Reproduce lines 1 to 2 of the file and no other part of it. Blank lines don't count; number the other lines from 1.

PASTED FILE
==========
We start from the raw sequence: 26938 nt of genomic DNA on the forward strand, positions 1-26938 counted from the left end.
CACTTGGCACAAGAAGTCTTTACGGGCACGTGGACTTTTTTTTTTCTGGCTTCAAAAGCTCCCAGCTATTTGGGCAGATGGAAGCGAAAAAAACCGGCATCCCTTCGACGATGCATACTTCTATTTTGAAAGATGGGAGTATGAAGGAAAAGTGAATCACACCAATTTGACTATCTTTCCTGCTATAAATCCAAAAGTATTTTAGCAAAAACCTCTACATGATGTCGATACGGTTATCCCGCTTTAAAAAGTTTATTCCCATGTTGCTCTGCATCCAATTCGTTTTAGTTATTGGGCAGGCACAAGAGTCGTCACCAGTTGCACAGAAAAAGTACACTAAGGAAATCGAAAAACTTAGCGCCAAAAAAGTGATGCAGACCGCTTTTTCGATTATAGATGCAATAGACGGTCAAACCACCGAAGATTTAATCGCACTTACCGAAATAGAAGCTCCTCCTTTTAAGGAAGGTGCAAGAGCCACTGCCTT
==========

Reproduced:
We start from the raw sequence: 26938 nt of genomic DNA on the forward strand, positions 1-26938 counted from the left end.
CACTTGGCACAAGAAGTCTTTACGGGCACGTGGACTTTTTTTTTTCTGGCTTCAAAAGCTCCCAGCTATTTGGGCAGATGGAAGCGAAAAAAACCGGCATCCCTTCGACGATGCATACTTCTATTTTGAAAGATGGGAGTATGAAGGAAAAGTGAATCACACCAATTTGACTATCTTTCCTGCTATAAATCCAAAAGTATTTTAGCAAAAACCTCTACATGATGTCGATACGGTTATCCCGCTTTAAAAAGTTTATTCCCATGTTGCTCTGCATCCAATTCGTTTTAGTTATTGGGCAGGCACAAGAGTCGTCACCAGTTGCACAGAAAAAGTACACTAAGGAAATCGAAAAACTTAGCGCCAAAAAAGTGATGCAGACCGCTTTTTCGATTATAGATGCAATAGACGGTCAAACCACCGAAGATTTAATCGCACTTACCGAAATAGAAGCTCCTCCTTTTAAGGAAGGTGCAAGAGCCACTGCCTT